As talk intensifies of a potential move of Arsenal’s chief executive, Ivan Gazidis, to Milan, I thought it would be interesting to look at how the club’s financials have developed since he arrived in January 2009. Some thoughts in the following thread #AFC #Milan #ACMilan
#AFC revenue has grown by an impressive £198m under Gazidis, only outpaced by #MCFC £366m & #MUFC £303m in absolute terms. However, this was the 2nd smallest % growth of Big 6. Furthermore, 2017/18 revenue is likely to be £40-50m lower, due to not qualifying for Champions League.
Analysing #AFC £198m revenue growth under Gazidis, most (£125m) is from TV, due to central Premier League deals. As Warren Buffett said, “a rising tide lifts all boats”. Commercial up £69m, but this was a slam dunk after long-term sponsorships linked to stadium funding expired.
#AFC commercial revenue, where you would expect Gazidis to have most influence, has grown by £69m, the second lowest of the Big 6 over this period, only ahead of #THFC £44m. #AFC growth was around a third of #MUFC £209m and also behind #MCFC £180m, #CFC £81m and #LFC £76m.
In fairness to Gazidis, Emirates extended their #AFC deal (shirt sponsorship & naming rights) from 18/19 for £40m a year (up £10m) – the same as #CFC & #LFC, but below #MUFC £58m (current exchange rates) & #MCFC £45m. Also added “visit Rwanda” as sleeve sponsor for £10m a year.
In 2013 Gazidis said #AFC “should be able to compete at a level like a club such as Bayern Munich”. Since then, revenue gap fell from £127m to £82m in 2017, but this is still a large shortfall. With the anticipated £40-50m revenue reduction in 18/19, gap will be same as it was.
In 2011 Gazidis said that “we deliberately kept some powder dry” re #AFC spending plans, which has proved to be a poor strategy, as transfer fees have continued to significantly rise, while the weaker Pound has further reduced the club’s spending power.
Furthermore, #AFC ability to outspend others has diminished. In 2012 they had almost as much cash (£154m) as the rest of the Premier League combined (£181m), but in 2017 other clubs have seen their cash boosted by new PL TV deals, so they now have £819m compared to #AFC £180m.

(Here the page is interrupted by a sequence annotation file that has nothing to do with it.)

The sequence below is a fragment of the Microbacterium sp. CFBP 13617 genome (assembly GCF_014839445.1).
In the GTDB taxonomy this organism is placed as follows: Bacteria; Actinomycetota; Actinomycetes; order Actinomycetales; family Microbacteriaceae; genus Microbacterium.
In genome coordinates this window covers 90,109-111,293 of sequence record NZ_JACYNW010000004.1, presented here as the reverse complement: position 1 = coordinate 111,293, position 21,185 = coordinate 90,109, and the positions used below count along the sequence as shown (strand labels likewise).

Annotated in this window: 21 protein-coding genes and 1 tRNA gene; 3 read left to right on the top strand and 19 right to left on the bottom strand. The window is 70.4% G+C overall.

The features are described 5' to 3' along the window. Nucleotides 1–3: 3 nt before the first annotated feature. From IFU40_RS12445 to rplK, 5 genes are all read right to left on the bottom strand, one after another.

Indeed, after many years of rising cash, this has actually fallen at #AFC in last 2 years: £2m in 2016 & £46m in 2017. This is arguably no bad thing, as it is partly due to higher player purchases, but it does mean that Arsenal now have less cash than #MUFC £290m & #THFC £200m.
Up to the end of the 2016/17 season Gazidis had received £18m remuneration from #AFC. Assuming a similar level in 2017/18 as the previous season, this means that he has trousered over £21m to date. His latest £2.6m remuneration represents a 31% increase over his first full year.
Despite a slight decrease in 2016/17 Gazidis’ #AFC remuneration of £2.6m is only below Daniel Levy’s extraordinary £6m at #THFC (though this apparently includes a backdated pay rise and bonuses), but just above Ed Woodward at #MUFC. Almost three times his #LFC equivalent £0.9m.
From a financial perspective Ivan Gazidis has not been a bad chief executive at #AFC, just not especially good. Whether his track record merits Milan’s eager pursuit is debatable. If he does leave Arsenal, the club should be able to find a replacement at least as capable.

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More from @SwissRamble

Oct 4, 2018
#RealMadrid 2017/18 accounts cover a season when they finished third in La Liga, but won the Champions League for a third consecutive year, the fourth time in 5 years, plus the Club World Cup and European and Spanish Super Cups. Some thoughts in the following thread.
#RealMadrid profit before tax increased by €17m from €26m to €43m (profit after tax up €10m from €21m to €31m). Revenue (Madrid’s definition) rose 11% (€76m), their largest rise since 2000, to a record high of €751m, while profit on player sales was 4% (€2m) up at €54m.
All #RealMadrid revenue streams increased with the largest growth in marketing €41m (16%) to €295m, followed by international & friendly matches €13m (17%) to €100m, broadcasting €13m (8%) to €178m and membership fees & stadium revenue €8m (5%) to €174m.